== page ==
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An Accessible Canada

Technology Strengthens Independence for Canadians with Vision Loss


For many Canadians vision loss is a reality, with nearly 1.6 million Canadians living with some form of vision impairment.

Issues like isolation, access to employment, and difficulty in doing many of the daily activities most people take for granted are just a few of the challenges people with vision loss face. “Another big challenge for people with vision loss is navigating the ‘built environment,’” says Louise Gillis, National President of the Canadian Council of the Blind. “If a curb isn’t properly marked and you’re walking with a cane, you could end up in the middle of traffic. Another difficulty is trying to cross the road when crossing signals don’t work. Even trying to catch a bus can be hard if the bus station is poorly marked and getting off at the right stop is a challenge if there are no audio announcements for stops. Furthermore, while most Canadians love patio season, it can be a real hazard for people with vision issues because it makes the sidewalks so hard to navigate.”

COVID-19 exacerbates obstacles

Gillis says that the COVID-19 pandemic has been particularly hard on people living with vision impairment. “The vision loss community was too often marginalized and already socially and economically depressed prior to the arrival of the pandemic,” she says. “The present situation has only served to magnify those barriers and obstacles.”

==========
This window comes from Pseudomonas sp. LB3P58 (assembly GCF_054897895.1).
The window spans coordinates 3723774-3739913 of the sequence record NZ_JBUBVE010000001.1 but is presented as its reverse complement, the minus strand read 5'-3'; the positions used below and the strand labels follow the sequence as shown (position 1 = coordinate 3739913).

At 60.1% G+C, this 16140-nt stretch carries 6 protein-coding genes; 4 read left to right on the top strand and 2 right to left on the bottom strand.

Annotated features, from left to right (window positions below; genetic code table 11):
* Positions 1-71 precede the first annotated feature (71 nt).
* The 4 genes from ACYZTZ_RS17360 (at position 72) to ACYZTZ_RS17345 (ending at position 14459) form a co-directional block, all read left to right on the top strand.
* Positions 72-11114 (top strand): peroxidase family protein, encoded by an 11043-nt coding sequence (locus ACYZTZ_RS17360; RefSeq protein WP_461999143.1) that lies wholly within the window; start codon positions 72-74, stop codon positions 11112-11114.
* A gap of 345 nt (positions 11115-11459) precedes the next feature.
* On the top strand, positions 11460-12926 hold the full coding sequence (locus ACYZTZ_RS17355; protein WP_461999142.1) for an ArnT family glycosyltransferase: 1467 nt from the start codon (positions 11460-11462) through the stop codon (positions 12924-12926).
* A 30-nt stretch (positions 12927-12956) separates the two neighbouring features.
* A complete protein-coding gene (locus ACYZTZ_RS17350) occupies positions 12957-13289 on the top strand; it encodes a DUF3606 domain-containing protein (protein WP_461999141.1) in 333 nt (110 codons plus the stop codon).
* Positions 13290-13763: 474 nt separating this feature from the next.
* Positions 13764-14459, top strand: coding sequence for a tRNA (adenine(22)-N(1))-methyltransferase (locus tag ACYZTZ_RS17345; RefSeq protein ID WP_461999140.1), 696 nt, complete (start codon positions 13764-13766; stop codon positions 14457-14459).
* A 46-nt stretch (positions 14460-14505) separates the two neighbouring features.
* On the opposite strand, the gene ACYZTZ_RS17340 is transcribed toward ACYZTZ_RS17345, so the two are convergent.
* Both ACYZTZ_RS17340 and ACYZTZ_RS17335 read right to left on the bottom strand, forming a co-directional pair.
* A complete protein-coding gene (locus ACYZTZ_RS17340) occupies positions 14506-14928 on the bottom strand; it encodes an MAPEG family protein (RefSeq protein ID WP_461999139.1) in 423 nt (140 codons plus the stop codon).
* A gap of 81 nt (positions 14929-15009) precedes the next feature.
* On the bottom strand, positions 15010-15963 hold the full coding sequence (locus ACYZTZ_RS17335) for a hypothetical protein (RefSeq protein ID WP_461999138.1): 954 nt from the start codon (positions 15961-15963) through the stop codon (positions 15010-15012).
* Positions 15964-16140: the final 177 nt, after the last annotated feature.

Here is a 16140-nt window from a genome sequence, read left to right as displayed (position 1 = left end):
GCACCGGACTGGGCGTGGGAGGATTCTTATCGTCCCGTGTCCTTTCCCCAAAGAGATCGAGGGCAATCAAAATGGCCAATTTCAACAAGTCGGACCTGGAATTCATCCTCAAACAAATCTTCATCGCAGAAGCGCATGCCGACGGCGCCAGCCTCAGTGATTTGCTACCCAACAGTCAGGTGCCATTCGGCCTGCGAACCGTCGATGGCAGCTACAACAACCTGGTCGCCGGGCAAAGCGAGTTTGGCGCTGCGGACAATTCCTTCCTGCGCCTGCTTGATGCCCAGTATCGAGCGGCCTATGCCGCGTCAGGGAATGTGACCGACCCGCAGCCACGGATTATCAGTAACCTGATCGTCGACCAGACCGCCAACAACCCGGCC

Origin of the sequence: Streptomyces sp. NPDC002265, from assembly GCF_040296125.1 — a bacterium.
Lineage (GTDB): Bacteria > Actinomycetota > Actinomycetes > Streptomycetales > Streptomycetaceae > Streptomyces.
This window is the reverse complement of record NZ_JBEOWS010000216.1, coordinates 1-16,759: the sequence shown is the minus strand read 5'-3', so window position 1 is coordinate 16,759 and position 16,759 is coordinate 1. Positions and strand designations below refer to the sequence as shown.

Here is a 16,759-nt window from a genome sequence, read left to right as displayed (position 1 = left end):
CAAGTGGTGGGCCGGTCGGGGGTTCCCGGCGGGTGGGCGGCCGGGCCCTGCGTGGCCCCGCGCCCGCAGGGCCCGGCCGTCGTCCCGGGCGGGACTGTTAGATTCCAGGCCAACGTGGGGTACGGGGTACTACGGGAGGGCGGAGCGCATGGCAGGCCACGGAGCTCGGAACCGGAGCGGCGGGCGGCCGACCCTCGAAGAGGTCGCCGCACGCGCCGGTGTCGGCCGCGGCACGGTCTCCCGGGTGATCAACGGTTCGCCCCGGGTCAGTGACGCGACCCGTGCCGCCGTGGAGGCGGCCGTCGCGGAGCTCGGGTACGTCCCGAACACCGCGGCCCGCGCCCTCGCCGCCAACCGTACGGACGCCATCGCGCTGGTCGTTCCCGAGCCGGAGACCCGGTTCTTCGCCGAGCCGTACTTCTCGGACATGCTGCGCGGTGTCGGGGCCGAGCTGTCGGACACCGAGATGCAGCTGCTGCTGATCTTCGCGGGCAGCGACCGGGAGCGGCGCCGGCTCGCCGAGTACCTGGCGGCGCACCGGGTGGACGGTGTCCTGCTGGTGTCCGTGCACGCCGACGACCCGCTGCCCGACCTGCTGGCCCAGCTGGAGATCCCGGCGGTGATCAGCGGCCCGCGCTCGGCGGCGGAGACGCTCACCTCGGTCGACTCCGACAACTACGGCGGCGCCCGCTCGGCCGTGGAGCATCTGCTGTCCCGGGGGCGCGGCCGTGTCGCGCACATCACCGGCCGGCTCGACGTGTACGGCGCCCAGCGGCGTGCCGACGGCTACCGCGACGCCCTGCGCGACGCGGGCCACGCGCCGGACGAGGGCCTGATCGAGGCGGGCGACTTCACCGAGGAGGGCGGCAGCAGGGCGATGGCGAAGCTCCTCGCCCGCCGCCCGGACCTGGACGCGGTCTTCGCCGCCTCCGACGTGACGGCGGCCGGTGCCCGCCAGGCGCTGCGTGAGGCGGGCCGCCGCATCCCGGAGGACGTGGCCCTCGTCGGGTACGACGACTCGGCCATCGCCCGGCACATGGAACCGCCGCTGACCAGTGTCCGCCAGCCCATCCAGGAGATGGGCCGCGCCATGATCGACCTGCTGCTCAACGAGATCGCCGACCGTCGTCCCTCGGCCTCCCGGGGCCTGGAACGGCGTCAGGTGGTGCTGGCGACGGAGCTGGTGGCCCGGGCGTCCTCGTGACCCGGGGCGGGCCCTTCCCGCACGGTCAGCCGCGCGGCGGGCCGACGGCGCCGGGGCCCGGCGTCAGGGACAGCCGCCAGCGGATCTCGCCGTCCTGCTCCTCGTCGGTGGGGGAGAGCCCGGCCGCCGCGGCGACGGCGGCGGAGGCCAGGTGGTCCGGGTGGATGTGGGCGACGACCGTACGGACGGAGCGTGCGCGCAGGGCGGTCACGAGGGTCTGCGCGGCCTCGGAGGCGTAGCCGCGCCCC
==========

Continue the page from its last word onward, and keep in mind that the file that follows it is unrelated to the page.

Apps that can help you find your way around by describing the environment, get the right bus route and tell you the price for an item are all incredibly helpful.

Gillis notes that issues related to COVID-19 that were merely inconveniences for many Canadians are huge barriers for people with vision loss and are preventing them from leading independent lives. “In stores there’s plexiglass around payment areas and most have no marking around where the opening is, so somebody with low vision can’t see where to pay and is bumping up against the barrier. Another issue is that people with vision issues can’t clearly see the directional arrows in the stores or the social distancing markers. How can you stay six feet apart from someone if you can’t see?”

Empowerment through technology

Assistive technology is a crucial key to accessibility. In fact, technology plays such a dominant role in empowering people with vision loss to lead fulfilling lives that the Canadian Council of the Blind created the Get Together with Technology Program (GTT). The program provides a variety of technology training for people who are blind or have low vision and increases access to assistive technologies.

Smartphones and mobile apps have also had a major impact on improving the quality of life for the visually impaired. “Apps that can help you find your way around by describing the environment, get the right bus route and tell you the price for an item are all incredibly helpful,” says Gillis. Some companies even offer free apps that make their products and services easier to use.

Gillis says that businesses can further help increase accessibility for those with low vision by offering discounts on services, especially vital services like data plans, which are crucial for individuals with vision impairment who rely on GPS apps to get around. Donations and sponsoring things like sporting events can also have a huge positive impact on non-profits. Gillis suggests that organisations should also consider forming accessibility advisory committees to help make buildings, products, and services more inclusive.

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